(1.) In early ecclesiastical history the Word is frequently used for martyr (q.v.), but its proper application was to those who, after having been tormented, were permitted to live and die in peace. At length it indicated those who, after having lived a good life, died under the reputation of sanctity. According to Cyprian, he who presented himself to torture, or even to martyrdom, without being called to it, was not designated a confessor, but a professor; and if any through want of courage abandoned his country, and became' a voluntary exile for the sake of the faith, he was called ex terris. Later the title Confessor was applied to persons of eminently pious life as "witnessing a good confession." Edward of England was made "Confessor" by a bull of Alexander III.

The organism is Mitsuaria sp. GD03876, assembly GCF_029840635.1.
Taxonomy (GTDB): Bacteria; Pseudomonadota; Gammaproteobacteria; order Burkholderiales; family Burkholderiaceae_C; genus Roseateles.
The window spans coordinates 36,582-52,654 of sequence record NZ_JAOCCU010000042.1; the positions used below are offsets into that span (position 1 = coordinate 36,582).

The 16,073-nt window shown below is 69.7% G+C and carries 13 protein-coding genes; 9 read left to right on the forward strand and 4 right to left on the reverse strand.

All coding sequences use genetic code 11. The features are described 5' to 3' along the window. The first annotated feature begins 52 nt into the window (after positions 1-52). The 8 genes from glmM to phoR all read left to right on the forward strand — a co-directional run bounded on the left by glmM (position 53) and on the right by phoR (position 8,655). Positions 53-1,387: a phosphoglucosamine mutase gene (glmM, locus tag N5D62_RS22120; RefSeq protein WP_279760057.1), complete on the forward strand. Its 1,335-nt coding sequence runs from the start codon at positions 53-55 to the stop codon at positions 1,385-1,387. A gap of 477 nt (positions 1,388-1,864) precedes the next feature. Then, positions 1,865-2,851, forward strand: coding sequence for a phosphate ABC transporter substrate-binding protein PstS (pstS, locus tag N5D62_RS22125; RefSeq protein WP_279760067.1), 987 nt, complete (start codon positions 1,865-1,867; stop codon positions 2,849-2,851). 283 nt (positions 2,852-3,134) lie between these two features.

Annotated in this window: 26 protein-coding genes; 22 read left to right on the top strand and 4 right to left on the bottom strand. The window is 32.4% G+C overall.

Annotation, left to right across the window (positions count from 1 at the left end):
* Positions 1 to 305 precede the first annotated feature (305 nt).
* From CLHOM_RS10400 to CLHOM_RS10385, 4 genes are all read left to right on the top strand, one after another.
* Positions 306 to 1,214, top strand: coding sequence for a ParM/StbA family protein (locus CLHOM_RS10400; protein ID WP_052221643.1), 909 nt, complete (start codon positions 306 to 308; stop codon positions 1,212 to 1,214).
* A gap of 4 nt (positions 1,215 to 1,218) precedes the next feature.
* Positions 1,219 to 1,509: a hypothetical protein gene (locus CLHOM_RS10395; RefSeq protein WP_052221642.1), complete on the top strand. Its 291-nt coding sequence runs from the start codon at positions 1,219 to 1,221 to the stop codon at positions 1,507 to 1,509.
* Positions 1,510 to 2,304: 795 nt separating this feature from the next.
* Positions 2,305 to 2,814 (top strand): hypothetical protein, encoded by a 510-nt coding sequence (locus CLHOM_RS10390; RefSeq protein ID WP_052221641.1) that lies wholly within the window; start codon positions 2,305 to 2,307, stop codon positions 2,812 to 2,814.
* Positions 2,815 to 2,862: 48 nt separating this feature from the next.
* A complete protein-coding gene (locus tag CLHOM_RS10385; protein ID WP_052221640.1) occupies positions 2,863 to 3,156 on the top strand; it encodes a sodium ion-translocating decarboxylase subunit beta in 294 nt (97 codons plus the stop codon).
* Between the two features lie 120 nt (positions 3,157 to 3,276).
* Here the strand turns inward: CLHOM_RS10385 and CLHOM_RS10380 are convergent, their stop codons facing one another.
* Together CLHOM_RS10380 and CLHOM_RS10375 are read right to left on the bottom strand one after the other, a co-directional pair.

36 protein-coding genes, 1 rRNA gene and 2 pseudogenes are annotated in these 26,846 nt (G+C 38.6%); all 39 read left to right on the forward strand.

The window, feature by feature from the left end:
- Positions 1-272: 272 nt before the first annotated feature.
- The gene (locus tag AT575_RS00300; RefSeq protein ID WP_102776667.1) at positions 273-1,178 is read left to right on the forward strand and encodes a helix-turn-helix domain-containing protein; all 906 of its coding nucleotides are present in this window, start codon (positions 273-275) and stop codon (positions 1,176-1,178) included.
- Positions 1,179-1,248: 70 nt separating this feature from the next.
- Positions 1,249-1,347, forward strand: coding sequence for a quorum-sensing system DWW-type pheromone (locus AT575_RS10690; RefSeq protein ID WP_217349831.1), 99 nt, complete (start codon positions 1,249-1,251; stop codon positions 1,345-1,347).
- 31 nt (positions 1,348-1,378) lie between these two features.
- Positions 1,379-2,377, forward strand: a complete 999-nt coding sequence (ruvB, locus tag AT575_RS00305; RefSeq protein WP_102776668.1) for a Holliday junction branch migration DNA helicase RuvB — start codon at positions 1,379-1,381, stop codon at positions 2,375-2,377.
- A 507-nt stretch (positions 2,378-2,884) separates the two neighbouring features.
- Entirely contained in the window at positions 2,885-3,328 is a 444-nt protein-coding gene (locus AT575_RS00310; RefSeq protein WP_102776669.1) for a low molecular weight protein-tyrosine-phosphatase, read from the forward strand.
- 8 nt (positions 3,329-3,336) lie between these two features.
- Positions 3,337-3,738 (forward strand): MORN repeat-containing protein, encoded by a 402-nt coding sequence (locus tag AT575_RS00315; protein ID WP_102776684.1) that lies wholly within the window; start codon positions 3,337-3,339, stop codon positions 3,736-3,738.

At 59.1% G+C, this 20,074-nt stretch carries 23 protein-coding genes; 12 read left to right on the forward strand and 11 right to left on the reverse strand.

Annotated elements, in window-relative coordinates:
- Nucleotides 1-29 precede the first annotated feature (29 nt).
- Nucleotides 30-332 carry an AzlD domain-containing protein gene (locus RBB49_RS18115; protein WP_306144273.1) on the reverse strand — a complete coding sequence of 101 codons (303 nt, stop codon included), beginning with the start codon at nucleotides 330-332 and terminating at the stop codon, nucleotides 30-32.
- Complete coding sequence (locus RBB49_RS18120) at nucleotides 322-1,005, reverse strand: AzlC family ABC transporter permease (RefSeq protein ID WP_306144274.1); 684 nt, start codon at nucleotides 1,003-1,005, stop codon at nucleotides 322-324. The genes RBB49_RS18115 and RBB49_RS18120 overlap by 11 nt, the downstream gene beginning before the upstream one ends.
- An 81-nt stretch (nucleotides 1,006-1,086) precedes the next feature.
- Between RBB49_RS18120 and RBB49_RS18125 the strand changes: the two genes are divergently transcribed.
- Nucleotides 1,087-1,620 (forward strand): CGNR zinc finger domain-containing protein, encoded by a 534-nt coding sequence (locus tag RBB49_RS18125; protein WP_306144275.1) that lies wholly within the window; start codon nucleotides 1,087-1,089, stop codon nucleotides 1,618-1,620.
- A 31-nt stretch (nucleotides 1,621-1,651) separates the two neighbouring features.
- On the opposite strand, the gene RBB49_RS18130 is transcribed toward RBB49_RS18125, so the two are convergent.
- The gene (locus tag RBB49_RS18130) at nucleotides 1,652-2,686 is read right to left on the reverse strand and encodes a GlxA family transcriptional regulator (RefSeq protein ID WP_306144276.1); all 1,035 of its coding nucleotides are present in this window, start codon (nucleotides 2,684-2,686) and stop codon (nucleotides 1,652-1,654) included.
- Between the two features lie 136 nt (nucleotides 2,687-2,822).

(2.) In the Romish Church, a confessor is an ordained priest who has power to hear sinners in the so-called sacrament of penance, and to give them "absolution." He is generally designated confessarius, to distinguish him from confessor. The confessors of the kings of France, from the time of Henry IV, were constantly Jesuits; before them, the Dominicans and Cordeliers shared the office between them. The confessors of the house of Austria have also ordinarily been Dominicans and Cordeliers, but the later emperors have taken Jesuits. — Mosheim, Church History, 1:54. SEE AURICOULAR.